The, which was put forth by Indiana Republican Mike Pence, passed with a vote of 240 to 185, with eleven Democrats voting for the amendment and seven Republicans voting against it. One Congress member voted "present." The amendment will now proceed to Senate as a part of the Continuing Resolution to fund the federal government through September.
Abortion rights activists immediately condemned the amendment as an "extreme and dangerous piece of legislation" and an "assault" on millions of Americans.
"The outcome of this vote is not a surprise, but it is radically out of step with mainstream American values and it is out of line with the issues voters want Congress to focus on," said Planned Parenthood president Cecile Richards, in an e-mailed statement.
"In attacking Planned Parenthood, the House Republican leadership has launched an outrageous assault on the millions of Americans who rely on Planned Parenthood for primary and preventive health care, including lifesaving breast and cervical cancer screenings, annual exams, family planning visits, birth control, HIV testing, and more."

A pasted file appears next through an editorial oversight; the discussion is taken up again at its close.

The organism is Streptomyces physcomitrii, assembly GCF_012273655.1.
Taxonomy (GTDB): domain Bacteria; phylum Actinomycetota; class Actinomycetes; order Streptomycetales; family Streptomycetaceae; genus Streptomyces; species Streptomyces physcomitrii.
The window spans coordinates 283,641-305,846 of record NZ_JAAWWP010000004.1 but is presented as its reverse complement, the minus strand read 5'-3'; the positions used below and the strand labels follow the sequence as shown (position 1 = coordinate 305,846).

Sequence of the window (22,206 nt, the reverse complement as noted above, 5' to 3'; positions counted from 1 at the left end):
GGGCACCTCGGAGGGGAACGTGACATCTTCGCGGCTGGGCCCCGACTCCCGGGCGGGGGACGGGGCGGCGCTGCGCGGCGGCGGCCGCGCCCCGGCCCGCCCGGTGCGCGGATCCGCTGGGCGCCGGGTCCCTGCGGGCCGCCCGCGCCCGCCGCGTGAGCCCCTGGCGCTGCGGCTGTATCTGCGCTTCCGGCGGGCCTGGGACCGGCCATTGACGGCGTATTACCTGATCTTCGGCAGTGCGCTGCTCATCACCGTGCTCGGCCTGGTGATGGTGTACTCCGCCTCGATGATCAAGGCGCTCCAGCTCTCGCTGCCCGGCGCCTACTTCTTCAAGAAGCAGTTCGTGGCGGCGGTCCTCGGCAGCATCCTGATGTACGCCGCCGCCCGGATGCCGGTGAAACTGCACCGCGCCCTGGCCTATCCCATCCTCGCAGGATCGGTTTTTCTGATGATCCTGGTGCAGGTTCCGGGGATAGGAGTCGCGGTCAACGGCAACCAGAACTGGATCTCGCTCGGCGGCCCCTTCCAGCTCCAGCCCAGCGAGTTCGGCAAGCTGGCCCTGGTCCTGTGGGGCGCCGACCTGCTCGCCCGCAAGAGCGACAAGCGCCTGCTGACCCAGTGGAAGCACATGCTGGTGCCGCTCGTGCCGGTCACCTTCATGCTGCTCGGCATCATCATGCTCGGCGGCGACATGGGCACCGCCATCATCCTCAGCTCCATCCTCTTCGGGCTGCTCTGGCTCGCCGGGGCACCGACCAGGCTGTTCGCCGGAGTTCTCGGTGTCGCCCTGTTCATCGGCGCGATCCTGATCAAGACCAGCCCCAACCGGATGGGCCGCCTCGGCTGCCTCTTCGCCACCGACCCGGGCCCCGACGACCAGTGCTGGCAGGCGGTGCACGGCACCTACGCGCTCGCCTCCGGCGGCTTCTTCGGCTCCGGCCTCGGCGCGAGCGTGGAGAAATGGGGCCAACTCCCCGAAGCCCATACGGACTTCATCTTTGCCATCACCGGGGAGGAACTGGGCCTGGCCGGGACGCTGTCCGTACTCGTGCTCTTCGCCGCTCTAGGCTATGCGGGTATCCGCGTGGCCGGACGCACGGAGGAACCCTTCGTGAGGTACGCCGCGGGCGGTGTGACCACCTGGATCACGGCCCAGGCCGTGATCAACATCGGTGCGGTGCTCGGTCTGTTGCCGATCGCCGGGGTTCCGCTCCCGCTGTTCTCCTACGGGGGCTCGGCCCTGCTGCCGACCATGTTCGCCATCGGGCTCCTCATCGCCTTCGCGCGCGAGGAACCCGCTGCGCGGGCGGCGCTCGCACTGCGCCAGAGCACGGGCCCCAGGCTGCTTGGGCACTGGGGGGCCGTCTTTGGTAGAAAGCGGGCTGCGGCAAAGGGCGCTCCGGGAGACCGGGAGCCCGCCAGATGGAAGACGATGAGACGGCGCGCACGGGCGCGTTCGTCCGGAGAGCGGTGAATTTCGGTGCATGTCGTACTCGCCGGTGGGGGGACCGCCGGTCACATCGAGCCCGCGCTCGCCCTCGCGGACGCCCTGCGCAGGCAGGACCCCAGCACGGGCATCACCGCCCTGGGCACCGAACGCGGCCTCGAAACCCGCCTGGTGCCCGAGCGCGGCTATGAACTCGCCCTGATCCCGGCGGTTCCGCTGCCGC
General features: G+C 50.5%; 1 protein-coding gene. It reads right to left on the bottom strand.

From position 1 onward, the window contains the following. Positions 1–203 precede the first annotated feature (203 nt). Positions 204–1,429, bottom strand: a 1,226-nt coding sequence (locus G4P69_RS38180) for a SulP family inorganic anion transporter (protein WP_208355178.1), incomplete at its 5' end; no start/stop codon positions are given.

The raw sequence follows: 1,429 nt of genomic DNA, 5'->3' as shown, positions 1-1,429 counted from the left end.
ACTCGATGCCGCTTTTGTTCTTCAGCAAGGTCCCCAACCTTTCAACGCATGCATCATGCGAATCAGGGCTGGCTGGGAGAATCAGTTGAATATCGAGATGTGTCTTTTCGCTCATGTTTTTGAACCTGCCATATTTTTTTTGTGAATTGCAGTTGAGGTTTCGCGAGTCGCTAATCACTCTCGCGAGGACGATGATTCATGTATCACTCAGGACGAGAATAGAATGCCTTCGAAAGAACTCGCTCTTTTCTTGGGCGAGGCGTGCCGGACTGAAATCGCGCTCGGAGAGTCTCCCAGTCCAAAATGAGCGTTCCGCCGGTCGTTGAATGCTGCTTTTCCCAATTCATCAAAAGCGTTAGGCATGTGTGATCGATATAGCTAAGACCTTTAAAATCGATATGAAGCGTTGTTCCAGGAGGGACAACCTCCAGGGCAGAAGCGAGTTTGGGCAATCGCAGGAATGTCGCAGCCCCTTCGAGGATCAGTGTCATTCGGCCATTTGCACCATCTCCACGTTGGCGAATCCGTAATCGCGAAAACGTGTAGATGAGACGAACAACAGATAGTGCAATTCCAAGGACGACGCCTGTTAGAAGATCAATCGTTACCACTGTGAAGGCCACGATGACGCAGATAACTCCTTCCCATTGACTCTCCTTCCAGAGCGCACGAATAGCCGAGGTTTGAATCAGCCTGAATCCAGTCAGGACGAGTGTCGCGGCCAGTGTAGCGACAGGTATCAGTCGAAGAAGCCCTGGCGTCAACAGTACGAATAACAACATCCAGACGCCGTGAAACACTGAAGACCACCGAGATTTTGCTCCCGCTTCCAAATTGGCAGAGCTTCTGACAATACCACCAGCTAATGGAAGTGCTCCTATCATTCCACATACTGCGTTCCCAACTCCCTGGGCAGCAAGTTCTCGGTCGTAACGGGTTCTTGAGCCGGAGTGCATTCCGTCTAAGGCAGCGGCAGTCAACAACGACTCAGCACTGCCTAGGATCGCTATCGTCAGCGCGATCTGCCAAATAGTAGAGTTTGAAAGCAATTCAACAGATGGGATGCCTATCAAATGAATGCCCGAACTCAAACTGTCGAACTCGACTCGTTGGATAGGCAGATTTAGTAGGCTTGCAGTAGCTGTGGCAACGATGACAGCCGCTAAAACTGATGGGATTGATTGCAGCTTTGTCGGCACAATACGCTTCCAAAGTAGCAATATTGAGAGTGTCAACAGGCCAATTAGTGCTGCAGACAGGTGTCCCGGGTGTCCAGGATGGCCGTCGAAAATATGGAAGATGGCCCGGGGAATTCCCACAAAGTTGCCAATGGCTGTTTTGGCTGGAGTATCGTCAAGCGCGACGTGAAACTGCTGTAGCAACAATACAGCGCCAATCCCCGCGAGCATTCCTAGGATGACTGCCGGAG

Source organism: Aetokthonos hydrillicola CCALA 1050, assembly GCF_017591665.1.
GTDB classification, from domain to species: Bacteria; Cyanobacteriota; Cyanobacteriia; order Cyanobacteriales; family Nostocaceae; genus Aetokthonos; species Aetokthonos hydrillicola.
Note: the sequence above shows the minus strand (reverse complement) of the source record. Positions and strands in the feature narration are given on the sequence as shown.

Anti-abortion rights activists, however, have lauded the proposal's passage on Friday as an "historic vote."
"We are very grateful to the House of Representatives and its leadership for listening to the American people," said Penney Nance, CEO of the anti-abortion group Concerned Women for America. "Now it's time for the U.S. Senate to follow suit and finally cut off all federal funding to an organization that thumbs is willing to aid and abet sex traffickers."
In a Thursday night debate preceding the vote, conversation quickly moved to the topic of abortion rights and women's rights, as well as the relative merits of Planned Parenthood and Title X - a program that provides low-income families with aid toward family planning and reproductive health.
New York Democrat Louise Slaughter called the proposed cuts to family planning "the opening salvo in an all-out war on women's health."
And in a moment that commanded solemn attention on the House floor, Rep. Jackie Speier (D-Calif.).